What has triggered the rift between Turkey and the Netherlands? Turkish government officials were stopped from rallying support for a referendum that would expand the powers of President Recep Tayyip Erdogan. The Turkish Foreign Affairs Minister Mevlut Cavusoglu was prevented from entering the Netherlands to prevent the rally in Rotterdam from holding. The plane carrying the Minister was prevented from landing on Saturday.

The rally is in support of a constitutional referendum that would grant more powers to Erdogan. This new amendment to the constitution will hinder free speech and silence the voice of minorities.

There is already a crackdown on the opposition, and the media after the attempted coup of 2016.

The Turkish family minister Fatma Betul Sayan Kaya was also barred from entering the Turkish consulate after entering the Netherlands by car. The minister refused to exit the vehicle but was eventually deported by Dutch police.

Turkish response

In a rally, President Erdogan called the Dutch “remnants of Nazism” and “fascist” referring to the Netherlands as a “Banana Republic.” Both countries have expelled their diplomats and barred them from returning to their consulates.

Dutch Prime Minister Mark Rutte refers to Erdogan’s comments as "a crazy remark, of course. But I understand they are angry, but this is, of course, way out of line."

Turkey vs the EU

Austria, Switzerland, and Germany also banned rallies in support of the constitutional amendment.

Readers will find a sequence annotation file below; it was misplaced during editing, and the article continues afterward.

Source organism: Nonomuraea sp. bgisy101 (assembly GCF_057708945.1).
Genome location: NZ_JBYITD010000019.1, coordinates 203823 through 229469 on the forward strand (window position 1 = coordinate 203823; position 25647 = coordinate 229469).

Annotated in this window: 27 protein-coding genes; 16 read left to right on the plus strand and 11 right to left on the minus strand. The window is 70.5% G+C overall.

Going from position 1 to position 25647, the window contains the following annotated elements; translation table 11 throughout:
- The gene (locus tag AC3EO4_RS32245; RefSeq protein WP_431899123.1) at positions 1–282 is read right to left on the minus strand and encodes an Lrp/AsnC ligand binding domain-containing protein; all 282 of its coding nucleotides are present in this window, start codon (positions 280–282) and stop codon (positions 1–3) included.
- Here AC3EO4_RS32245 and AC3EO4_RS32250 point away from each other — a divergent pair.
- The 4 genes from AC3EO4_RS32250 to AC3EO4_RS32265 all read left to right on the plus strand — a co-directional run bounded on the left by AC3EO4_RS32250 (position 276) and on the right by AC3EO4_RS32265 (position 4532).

Germany has a large population of Turks numbering about 1.4 million making it a very important place to get votes. The Turkish Foreign affairs minister appeared in the Turkish consulate in Hamburg after the German government banned the planned rallies around Germany.

Turkish President Recep Tayyip Erdogan accused Germany of "Nazi practices" accusing the German Chancellor of “mercilessly supporting terrorism”, Chancellor Angela Merkel calls the comparison "unacceptable".

President of the European Council Donald Tusk said Turkey is “completely detached from reality” for referring to the Dutch as fascists.

Some contentious contents of the possible new constitution

  • A change from a parliamentary to a presidential system of government.
  • The president may be a member of a political party and even be the leader of the party with the power to choose candidates for parliamentary election granting him control of both the executive and legislature.
  • A new impeachment procedure that is unrealistic – a simple majority of MPs will need to sign for beginning the process, a three-fifths majority to start the commission of inquiry and two-third of MPs will be needed to finalise the judicial process.
  • The president can appoint one or more VPs; the VPs will act on behalf of the president if there is a vacuum.
  • The president can dissolve parliament at will, however, parliament can call for early elections with a three-fifths majority.
  • The president will have the power to appoint ministers and choose most senior judges and enact certain laws by decrees.
  • Presidential and parliamentary elections will hold on the same day after five years.

The amended constitution is expected to change about 2000 laws.

Erdogan and the future of Turkey

In Obama’s address to the Ghanaian parliament, “Africa does not need strongmen, it needs strong institutions.” There is a lesson in this message for every democracy; the thirst for power by African leaders has destroyed the continent. Governments are run like a family business without any concern for the social welfare of the citizens.

The Turkish people must understand the implications of this referendum and make a wise decision. The international community must also encourage the Turkish state to make the right choice. The Turkish state must sue for peace with its allies and not create more tension in the region.